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Featured Article from The ATA Chronicle (March 2012)

 

Guidelines for Editing Translations
By Wendy Griswold

One of the most important things to remember in editing a translation is to do no harm. If it is not broken, do not fix it.

With this in mind, I have developed the following guidelines on the basis of others’ edits of my work and feedback I have received about my own edits. Let me be the first to acknowledge that they are subjective. I hope they will generate some fruitful discussion and perhaps provide a basis from which each of us can take a fresh look at some of our own practices.

1. Be very careful about making universal changes. You may have a good reason for changing “contract” to “agreement,” but before you implement that “universal search and replace” you must go through every instance of “contract” to make sure you are not adding awkward phrases, such as “it has been agreed in the agreement,” and that you are not going to end up with phrases such as “the agreementing process.”

2. Talk to yourself. Take this one as literally as is comfortable for you. I keep notes as I move through a document and justify my edits. I am probably justified in changing “personnel” to “staff” if that is what the translator has been using all along, except for one instance. But am I comfortable that he or she did not use “personnel” here in order to avoid some awkward construction or excessive repetition of the same word or phrase?

3. Write a memo. This is especially important if you have found serious issues with the translation you are editing. Take that conversation you had with yourself back in point 2 and commit it to paper. The client wants to know, and the translator deserves to know, where you found fault.

4. Never guess. I have seen editors get into trouble by not checking the dictionary. For example, they will delete the correct translation of radiodifusión as “broadcasting” and change it to what they perceive as the closest cognate: “radio broadcasting”—which, according to my copy of the Oxford Spanish Dictionary, would be incorrect. Likewise, you may want to check with the translator on where he or she found the translation for a given term. Often the translator is right on target. Sometimes he or she is guessing or working from memory. The client always deserves the correct translation.

5. Do not make the translation sound as though it is your own, unless you have been specifically asked to do so. Changing “personnel” to “staff” and “staff” to “personnel” generally serves no purpose except that of leaving your imprimatur on a document. (I will grant you an exception if the subject is Moses and the Red Sea.) Ask yourself how the change makes the translation better. Is it more accurate? Does it resolve a “consistency” issue? Does it make the translation clearer? Less wordy? Are you making a change for the translator (to correct an error or inconsistency), for the reader (to make it clearer), or for yourself (because you prefer “persons” to “people”)? Level with yourself about why you have just picked up that blue pencil. Distinguish between correcting an error and substituting your preference.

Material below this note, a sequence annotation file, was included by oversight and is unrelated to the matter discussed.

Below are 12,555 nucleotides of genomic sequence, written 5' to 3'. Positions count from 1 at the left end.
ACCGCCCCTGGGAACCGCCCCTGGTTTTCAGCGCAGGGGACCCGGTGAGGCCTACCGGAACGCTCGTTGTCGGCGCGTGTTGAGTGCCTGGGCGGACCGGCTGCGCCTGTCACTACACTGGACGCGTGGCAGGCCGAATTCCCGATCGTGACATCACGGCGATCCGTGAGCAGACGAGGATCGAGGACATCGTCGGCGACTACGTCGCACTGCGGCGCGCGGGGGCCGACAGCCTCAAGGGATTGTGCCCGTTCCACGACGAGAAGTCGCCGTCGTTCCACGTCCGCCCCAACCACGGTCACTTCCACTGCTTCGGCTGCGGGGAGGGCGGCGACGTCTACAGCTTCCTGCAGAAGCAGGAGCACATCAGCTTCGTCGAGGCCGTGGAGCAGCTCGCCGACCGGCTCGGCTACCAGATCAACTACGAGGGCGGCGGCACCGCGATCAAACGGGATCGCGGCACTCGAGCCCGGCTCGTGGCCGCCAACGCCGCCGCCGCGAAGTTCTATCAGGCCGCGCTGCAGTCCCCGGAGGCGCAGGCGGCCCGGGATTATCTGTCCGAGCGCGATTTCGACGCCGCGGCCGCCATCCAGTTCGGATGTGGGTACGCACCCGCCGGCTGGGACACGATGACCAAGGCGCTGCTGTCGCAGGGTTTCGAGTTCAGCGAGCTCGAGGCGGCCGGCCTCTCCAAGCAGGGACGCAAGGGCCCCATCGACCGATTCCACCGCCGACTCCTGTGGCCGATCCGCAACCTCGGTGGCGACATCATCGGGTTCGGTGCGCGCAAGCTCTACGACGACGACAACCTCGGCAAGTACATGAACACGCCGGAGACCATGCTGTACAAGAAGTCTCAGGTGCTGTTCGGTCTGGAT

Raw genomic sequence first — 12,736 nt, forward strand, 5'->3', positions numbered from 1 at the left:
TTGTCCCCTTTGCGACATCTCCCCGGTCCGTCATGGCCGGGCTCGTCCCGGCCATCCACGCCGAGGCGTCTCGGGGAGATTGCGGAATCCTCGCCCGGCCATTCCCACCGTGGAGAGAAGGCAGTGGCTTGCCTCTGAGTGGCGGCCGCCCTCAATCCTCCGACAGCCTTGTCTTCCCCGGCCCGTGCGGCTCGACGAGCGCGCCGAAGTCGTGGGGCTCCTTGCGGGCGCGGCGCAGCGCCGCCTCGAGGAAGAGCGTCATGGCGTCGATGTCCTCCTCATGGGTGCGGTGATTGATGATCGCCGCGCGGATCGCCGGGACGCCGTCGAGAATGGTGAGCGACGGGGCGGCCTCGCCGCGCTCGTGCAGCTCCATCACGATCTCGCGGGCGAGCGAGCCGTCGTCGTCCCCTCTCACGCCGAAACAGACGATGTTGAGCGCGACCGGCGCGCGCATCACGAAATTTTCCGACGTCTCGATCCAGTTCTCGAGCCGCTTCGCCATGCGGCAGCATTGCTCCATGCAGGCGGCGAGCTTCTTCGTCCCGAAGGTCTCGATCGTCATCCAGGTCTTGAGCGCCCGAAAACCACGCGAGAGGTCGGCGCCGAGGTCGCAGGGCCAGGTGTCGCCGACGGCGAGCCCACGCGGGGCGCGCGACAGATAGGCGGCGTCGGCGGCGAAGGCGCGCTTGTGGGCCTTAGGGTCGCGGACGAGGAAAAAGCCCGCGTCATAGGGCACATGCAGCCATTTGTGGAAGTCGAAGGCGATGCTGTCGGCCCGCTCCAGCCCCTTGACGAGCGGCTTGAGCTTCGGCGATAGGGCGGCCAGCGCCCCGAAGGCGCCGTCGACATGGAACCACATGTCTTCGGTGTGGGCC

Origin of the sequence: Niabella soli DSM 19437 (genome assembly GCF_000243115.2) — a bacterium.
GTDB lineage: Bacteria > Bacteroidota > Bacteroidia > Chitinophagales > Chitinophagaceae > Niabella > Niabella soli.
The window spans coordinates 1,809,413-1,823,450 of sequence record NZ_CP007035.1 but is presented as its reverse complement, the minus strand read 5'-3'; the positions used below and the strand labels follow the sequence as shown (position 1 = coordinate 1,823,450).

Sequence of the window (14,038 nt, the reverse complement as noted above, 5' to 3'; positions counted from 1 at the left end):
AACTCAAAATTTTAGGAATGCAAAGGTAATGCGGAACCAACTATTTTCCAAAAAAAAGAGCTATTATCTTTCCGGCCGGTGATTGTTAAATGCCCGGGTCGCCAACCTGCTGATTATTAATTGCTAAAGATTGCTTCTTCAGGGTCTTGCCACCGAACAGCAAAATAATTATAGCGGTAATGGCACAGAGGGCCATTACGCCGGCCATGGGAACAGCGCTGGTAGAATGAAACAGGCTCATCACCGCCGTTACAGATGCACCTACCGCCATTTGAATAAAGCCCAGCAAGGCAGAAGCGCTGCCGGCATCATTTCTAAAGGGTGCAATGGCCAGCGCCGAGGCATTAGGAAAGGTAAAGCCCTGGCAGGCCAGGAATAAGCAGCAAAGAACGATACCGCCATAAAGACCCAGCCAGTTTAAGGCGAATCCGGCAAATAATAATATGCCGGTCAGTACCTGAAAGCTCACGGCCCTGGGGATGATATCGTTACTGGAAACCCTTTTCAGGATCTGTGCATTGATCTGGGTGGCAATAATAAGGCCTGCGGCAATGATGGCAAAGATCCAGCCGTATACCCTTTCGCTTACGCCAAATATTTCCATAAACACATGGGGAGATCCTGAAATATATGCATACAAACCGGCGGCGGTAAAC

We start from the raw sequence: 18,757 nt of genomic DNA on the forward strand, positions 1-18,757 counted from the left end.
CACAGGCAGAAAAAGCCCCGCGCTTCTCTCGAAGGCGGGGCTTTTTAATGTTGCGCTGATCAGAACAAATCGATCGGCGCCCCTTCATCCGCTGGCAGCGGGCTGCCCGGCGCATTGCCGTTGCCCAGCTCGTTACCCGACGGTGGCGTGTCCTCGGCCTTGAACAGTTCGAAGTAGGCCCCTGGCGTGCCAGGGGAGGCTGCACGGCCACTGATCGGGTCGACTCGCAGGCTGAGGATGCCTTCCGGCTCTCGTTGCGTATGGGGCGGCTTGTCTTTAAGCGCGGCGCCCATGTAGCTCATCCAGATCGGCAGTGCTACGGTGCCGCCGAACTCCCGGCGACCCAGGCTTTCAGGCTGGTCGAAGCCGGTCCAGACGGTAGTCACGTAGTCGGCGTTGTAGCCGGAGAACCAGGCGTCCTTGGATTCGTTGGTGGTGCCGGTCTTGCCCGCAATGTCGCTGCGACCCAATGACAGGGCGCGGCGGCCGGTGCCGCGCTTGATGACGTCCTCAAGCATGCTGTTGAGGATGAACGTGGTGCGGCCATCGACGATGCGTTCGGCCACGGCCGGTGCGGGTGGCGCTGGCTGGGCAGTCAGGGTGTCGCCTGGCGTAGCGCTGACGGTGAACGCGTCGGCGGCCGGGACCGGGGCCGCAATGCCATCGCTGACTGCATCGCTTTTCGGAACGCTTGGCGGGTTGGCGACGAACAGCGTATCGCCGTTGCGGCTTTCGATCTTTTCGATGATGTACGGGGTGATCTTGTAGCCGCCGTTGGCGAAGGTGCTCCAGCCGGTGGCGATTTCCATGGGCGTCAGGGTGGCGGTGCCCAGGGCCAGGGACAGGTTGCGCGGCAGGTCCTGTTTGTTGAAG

6. Sit down and read the document through in the target language. You may be amazed at what jumps out at you: grammar issues, punctuation issues, consistency issues, and—aha!—the meaning of that ambiguous, incomprehensible phrase may just leap off the page if you read it in your mother tongue without the interference that comes with working bilingually.

7. Review the entire document before you start making changes on paper (or in “Track Changes”). This will save you a lot of perspiration if you realize, on page 15, why the translator chose a certain word on page 1. In other words, review all the language in context before you change anything.

8. Do not add errors to the text. I once changed the translation of seguridad alimenticia from “food security” to “food safety,” wondering how such a brilliant translator could make such an obvious error. However, I failed to research “food security,” and in that particular context the translator was 100% right and I was 100% wrong. Do your research. Never assume. If you cannot do the research, you owe it to the translator and the end client to ask where he or she came up with that apparently questionable term.

9. If it looks wrong, assume that there may be an error and research the issue. The translator may have just picked the wrong definition from a long list. One of my favorite obvious examples is translating desarrollamiento as “development” when it means “implementation.”

10. Sometimes, it just cannot be done. Alas, not every translation is professional or satisfactory. It is your job to tell the client that the translation cannot be fixed and that he or she would be best served by having it redone. I generally accompany this bad news with an edit of at least a few paragraphs, so the client can more easily see where the problems lie.

In the best of all possible worlds, the translator and editor would work as a team, bouncing questions and concerns back and forth. In the real world of commercial translation, the process may become compressed and truncated—which perhaps may make it even more important to (a) check with the translator and (b) proceed with caution.

Wendy Griswold is a freelance Spanish-English translator specializing in legal, commercial, and international development documents. She has a BA in Spanish, a master’s degree in public administration, and a graduate certificate in Spanish translation. She completed an internship in translation at the U.S. Library of Congress. Contact: wendygris@gmail.com.